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Catfish farmers, seeking regulation to fight foreign competition, face higher bills


WASHINGTON » In 2008, faced with increased competition from Vietnam and China, catfish producers in the United States did the unthinkable: They asked for more regulation of their industry.

Congress concurred and agreed to move the inspection of foreign and domestically produced catfish from the Food and Drug Administration to a more rigorous program at the Agriculture Department. The process, however, has dragged on for nearly seven years.

Now, as the Obama administration prepares to finalize the inspection regulations, domestic catfish farmers may have received more than they bargained for, experts say.

More rigorous inspections could cost an already beleaguered industry millions of dollars to comply with the new regulations, potentially driving more catfish farmers out of the business and costing hundreds of jobs in the rural South, said John Sackton, a seafood industry analyst.

The Agriculture Department inspections, which would be more like those conducted at meat and poultry processing plants, are conducted daily and are more rigorous than the sporadic checks conducted by the FDA.

"I don’t think they had a clue," said David Acheson, a former associate commissioner for foods at the Food and Drug Administration who has also worked at the Agriculture Department. "Catfish producers asked for stronger regulations, but I think many of them thought it would only apply to foreign producers."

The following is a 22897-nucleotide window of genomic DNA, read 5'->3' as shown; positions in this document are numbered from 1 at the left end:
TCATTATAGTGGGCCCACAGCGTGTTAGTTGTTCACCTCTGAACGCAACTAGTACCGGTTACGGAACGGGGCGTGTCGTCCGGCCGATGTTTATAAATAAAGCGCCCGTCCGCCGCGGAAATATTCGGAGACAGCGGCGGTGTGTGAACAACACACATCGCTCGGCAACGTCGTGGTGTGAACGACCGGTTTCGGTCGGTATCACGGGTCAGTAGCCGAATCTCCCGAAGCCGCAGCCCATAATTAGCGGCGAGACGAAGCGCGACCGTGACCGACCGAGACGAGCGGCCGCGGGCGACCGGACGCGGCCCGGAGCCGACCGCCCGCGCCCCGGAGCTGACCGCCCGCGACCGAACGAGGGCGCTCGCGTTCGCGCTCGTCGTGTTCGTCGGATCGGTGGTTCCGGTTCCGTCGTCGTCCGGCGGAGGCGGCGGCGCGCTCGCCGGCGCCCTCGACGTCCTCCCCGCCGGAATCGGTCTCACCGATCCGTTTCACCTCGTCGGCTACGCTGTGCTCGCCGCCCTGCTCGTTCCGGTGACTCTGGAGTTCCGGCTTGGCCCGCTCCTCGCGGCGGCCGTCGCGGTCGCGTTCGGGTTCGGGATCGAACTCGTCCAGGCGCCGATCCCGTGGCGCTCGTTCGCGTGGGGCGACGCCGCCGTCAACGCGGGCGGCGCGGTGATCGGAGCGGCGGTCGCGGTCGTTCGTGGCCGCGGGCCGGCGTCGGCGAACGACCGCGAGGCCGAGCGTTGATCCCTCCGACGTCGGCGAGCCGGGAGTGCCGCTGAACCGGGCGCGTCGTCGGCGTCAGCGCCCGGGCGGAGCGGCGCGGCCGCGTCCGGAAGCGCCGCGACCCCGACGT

Bari Cain, president of the Catfish Farmers of America, an industry trade group based in Mississippi, said farmers would be able to meet the new inspection requirements and ensure "the highest level of food safety for American consumers."

The U.S. catfish industry, which is concentrated in Alabama, Arkansas, Mississippi and Texas, has been steadily losing market share. The number of acres devoted to catfish production dropped to 69,910 acres this year from 133,000 in 2008, according to the Agriculture Department.

The industry says some of the decline can be attributed to higher prices for corn, which is the primary source for catfish feed.

But the main reason for the catfish industry’s woes, officials say, is lower-priced imports, primarily from Vietnam, which often undercut catfish raised in the United States by $2 a pound.

Those imports now make up about 75 percent of the U.S. market. Domestic catfish farmers say foreign-raised catfish is produced under lax safety standards. But the Vietnamese Association of Seafood Exporters and Producers, a trade group based in Ho Chi Minh City, said its catfish exports undergo rigorous testing and inspection.

So the U.S. industry turned to Congress for help.

The catfish inspection office has long been the subject of intense debate, with the domestic catfish industry and seafood importers each accusing the other of providing misleading facts about the safety of imported catfish.